Philadelphia YIMBY’s month-long First Anniversary Countdown, which looks at the most frequently mentioned article categories over the course of the past year, makes it past the one-third-of-the-way mark as it finds the neighborhood of Fishtown at the 20th place, with a total of 40 category tags. It is hardly surprising to see this well-known, long-running development hotspot among last year’s top 20 most frequently mentioned categories. If anything, it is impressive that the increasingly built-out neighborhood is still churning out new development at such a consistent rate even after more than twenty years of steady growth.
As is the case with the rest of Philadelphia, the neighborhood boasts a millenia-spanning history of settlement, even if sporadic at times. The Turtle Clan, a Lenape tribe, was the most recent predominantly Native group of residents. The first European settlers are purported to be six Swedish farming families. Over the ensuing decades, successive waves of both American migrants and foreign immigrants populated the area, as the town of Kensington gradually expanded and eventually merged with the city of Philadelphia in the mid-19th century.
Since the turn of the millennium, Fishtown has ranked as perhaps the city’s most well-known story of successful neighborhood revival. A well-preserved prewar building stock, adjacency to the Market-Frankford Line, and relative proximity to Center City were among the reasons for sustained residential growth and the blossoming of the local cultural, arts, dining, and nightlife scene.
Precise boundaries of Fishtown are notoriously difficult to define. The southern and eastern limits, which run along Girard Avenue and the Delaware River, respectively, are generally agreed-upon. In contrast, the eastern fringe gradually transitions into Old Richmond, while western fringe seamlessly blends into Olde Kensington, Ludlow, or even Norris Square to the northwest, and there is much debate among real estate interests and individuals alike about where the boundary lines.
At Philly YIMBY, we draw the neighborhood’s northeastern border roughly along East York Street. In turn, we approximate the western edge to run a few blocks to the west of North Front Street. We generally use North Howard Street as the dividing line. However, given the obvious overlap between neighborhoods, certain developments may be tagged one way or another regardless of their precise location, so the neighborhood may score higher or lower depending on the exact definition.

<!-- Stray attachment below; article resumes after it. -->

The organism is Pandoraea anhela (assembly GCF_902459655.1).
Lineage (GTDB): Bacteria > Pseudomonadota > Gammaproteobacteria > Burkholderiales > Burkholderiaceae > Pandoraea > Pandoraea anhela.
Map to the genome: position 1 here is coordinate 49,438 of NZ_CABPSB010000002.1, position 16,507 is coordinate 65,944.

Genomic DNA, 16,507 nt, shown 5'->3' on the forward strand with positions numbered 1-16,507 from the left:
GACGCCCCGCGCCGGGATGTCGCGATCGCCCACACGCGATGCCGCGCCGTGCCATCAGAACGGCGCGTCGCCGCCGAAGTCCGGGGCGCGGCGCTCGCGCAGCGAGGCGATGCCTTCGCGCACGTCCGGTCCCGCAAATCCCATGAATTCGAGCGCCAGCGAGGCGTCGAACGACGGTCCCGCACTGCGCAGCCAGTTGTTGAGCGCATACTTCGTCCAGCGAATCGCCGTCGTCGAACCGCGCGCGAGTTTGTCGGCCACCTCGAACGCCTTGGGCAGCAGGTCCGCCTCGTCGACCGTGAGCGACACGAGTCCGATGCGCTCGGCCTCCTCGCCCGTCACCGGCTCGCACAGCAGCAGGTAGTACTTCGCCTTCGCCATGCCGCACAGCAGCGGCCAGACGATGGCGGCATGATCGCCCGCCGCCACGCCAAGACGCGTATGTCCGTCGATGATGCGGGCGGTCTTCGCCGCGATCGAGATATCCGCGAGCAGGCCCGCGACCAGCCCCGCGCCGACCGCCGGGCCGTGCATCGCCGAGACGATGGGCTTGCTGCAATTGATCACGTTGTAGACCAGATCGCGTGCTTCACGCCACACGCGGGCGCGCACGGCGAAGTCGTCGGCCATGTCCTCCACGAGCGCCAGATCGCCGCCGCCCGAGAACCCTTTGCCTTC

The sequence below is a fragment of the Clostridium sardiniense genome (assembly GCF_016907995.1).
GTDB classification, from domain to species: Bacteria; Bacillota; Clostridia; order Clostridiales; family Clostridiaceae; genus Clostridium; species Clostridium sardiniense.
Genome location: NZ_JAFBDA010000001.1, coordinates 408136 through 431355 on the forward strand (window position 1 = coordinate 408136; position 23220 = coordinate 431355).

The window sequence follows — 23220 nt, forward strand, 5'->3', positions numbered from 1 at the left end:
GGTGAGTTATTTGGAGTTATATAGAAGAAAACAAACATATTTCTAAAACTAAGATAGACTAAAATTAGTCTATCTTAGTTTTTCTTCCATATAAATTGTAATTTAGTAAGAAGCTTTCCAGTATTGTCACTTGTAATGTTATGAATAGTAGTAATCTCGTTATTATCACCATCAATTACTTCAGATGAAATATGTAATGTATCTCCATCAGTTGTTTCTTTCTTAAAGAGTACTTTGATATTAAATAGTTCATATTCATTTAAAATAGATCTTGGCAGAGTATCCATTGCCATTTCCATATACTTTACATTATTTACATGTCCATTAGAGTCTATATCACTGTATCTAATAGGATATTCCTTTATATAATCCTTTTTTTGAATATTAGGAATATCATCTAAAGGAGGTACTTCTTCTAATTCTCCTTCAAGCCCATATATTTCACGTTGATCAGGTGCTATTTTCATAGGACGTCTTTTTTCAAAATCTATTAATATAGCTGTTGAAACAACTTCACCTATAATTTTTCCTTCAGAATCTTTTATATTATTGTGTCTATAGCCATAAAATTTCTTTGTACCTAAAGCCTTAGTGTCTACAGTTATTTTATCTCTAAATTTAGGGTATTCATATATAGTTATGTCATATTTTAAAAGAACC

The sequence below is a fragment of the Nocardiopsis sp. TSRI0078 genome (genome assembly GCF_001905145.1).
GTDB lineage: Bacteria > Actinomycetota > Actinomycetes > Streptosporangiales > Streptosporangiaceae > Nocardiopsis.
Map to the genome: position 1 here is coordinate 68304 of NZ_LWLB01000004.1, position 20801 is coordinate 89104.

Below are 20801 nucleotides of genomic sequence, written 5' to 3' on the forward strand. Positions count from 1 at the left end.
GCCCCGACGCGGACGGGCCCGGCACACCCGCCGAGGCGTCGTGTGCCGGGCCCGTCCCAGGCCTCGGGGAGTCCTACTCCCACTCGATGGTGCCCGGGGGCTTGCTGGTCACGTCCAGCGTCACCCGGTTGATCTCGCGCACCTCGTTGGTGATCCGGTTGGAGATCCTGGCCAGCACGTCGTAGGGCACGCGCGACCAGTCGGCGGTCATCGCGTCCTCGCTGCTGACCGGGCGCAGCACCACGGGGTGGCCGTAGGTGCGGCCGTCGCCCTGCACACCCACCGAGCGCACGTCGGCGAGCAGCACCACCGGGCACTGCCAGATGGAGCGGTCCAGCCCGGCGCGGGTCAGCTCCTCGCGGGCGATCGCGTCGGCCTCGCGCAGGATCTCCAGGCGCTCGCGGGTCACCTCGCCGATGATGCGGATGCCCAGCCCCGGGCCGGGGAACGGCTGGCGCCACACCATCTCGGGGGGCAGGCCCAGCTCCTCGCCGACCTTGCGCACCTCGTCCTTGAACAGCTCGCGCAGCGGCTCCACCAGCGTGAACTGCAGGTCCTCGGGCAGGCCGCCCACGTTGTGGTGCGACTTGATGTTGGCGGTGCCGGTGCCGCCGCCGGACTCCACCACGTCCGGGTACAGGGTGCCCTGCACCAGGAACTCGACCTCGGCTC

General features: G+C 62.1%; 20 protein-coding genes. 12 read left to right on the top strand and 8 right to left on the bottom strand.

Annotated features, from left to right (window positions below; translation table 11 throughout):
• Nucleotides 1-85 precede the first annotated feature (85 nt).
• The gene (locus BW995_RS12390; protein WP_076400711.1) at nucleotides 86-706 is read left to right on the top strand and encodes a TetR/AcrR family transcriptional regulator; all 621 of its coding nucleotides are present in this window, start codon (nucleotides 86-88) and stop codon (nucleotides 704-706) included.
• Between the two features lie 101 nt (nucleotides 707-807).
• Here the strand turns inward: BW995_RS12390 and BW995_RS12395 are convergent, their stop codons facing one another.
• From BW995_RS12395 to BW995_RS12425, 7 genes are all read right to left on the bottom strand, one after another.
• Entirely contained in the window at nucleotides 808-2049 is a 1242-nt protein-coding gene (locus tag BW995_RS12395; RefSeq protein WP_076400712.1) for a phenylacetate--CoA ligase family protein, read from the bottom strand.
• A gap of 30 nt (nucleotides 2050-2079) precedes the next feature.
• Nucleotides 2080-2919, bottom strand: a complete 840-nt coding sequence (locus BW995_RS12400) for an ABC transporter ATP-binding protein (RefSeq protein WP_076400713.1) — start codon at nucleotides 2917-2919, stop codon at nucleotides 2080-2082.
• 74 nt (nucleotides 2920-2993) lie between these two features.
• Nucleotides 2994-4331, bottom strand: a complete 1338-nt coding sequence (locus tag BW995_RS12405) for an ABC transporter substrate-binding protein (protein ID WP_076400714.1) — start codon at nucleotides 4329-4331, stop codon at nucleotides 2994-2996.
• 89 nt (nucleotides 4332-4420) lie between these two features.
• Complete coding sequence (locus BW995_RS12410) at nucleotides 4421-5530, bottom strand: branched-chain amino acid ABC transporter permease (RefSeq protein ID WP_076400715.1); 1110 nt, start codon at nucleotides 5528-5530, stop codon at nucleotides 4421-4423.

Regardless of the neighborhood’s precise definition, what is certain is that that Fishtown’s real estate market is still going strong, even after all these years. Below we list some of the most notable projects that YIMBY has covered over the course of the past year.
Alternately, you may skip to the end of the article to read our assessment of the state of the neighborhood’s development and housing market, the obstacles it faces, and the solutions needed to resolve an artificial crisis imposed by outdated city ordinances and self-serving NIMBY interests.
Harbisons Dairy, 2041-55 Coral Street
The Views at Penn Treaty, 1143-51 North Delaware Avenue
Northbank, 2001 Beach Street
El Magnet, 1141 North Front Street
Delaware Generating Station Renovation, 1325 Beach Street
Thankfully, Fishtown was spared from the epidemic of mass depopulation and demolitions that swept through numerous neighborhoods throughout both Kensington to the east and North Philadelphia to the west. As such, when the neighborhood’s revival began over 20 years ago, developers already had ample building stock for renovation and comparatively little open space to build upon.
To this day, a number of development-ready properties, such as vacant plots and parking lots, persist in Fishtown, though their already limited number is rapidly dwindling. However, as evidenced by this thread, residential and commercial demand remains as strong as ever. Clearly, people continue to want to move to the neighborhood so they can experience all the charm, culture, and urban amenities it offers.
Unfortunately, it appears that Fishtown is starting to run out of space for new development. Worse yet, the neighborhood is hamstrung by draconian height limits that restrict effectively all new construction to four or five stories at best. In response, developers have no choice but to construct squat, sprawling apartment complexes that gobble up inordinately massive amounts of land, often destroying existing prewar buildings in the process and displacing local residents.